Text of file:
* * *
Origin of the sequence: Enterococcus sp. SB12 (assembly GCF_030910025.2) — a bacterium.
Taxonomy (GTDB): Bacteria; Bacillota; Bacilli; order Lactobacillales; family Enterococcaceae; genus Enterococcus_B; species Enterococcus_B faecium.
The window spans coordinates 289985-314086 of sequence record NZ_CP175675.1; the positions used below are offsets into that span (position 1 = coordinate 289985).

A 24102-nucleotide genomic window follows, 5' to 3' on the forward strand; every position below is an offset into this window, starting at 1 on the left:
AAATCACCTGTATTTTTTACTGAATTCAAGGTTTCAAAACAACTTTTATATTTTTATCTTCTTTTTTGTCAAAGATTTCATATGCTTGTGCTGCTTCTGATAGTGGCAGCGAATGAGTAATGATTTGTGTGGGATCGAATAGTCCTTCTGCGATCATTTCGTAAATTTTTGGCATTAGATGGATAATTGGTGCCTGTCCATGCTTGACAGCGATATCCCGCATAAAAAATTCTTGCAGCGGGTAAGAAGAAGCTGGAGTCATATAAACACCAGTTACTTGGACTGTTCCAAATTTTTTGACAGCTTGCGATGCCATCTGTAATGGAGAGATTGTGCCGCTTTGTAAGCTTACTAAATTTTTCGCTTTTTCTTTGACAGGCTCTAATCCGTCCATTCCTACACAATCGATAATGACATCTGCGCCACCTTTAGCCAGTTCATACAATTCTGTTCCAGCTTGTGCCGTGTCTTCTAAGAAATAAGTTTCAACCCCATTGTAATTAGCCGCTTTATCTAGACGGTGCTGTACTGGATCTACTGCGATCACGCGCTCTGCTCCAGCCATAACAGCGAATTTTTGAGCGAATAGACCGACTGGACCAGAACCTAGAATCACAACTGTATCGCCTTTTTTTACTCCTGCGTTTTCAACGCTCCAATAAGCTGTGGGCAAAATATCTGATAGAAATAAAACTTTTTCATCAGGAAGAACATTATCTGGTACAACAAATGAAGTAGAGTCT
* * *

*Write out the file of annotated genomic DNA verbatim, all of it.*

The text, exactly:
Origin of the sequence: Enterococcus sp. SB12 (assembly GCF_030910025.2) — a bacterium.
Taxonomy (GTDB): Bacteria; Bacillota; Bacilli; order Lactobacillales; family Enterococcaceae; genus Enterococcus_B; species Enterococcus_B faecium.
The window spans coordinates 289985-314086 of sequence record NZ_CP175675.1; the positions used below are offsets into that span (position 1 = coordinate 289985).

A 24102-nucleotide genomic window follows, 5' to 3' on the forward strand; every position below is an offset into this window, starting at 1 on the left:
AAATCACCTGTATTTTTTACTGAATTCAAGGTTTCAAAACAACTTTTATATTTTTATCTTCTTTTTTGTCAAAGATTTCATATGCTTGTGCTGCTTCTGATAGTGGCAGCGAATGAGTAATGATTTGTGTGGGATCGAATAGTCCTTCTGCGATCATTTCGTAAATTTTTGGCATTAGATGGATAATTGGTGCCTGTCCATGCTTGACAGCGATATCCCGCATAAAAAATTCTTGCAGCGGGTAAGAAGAAGCTGGAGTCATATAAACACCAGTTACTTGGACTGTTCCAAATTTTTTGACAGCTTGCGATGCCATCTGTAATGGAGAGATTGTGCCGCTTTGTAAGCTTACTAAATTTTTCGCTTTTTCTTTGACAGGCTCTAATCCGTCCATTCCTACACAATCGATAATGACATCTGCGCCACCTTTAGCCAGTTCATACAATTCTGTTCCAGCTTGTGCCGTGTCTTCTAAGAAATAAGTTTCAACCCCATTGTAATTAGCCGCTTTATCTAGACGGTGCTGTACTGGATCTACTGCGATCACGCGCTCTGCTCCAGCCATAACAGCGAATTTTTGAGCGAATAGACCGACTGGACCAGAACCTAGAATCACAACTGTATCGCCTTTTTTTACTCCTGCGTTTTCAACGCTCCAATAAGCTGTGGGCAAAATATCTGATAGAAATAAAACTTTTTCATCAGGAAGAACATTATCTGGTACAACAAATGAAGTAGAGTCT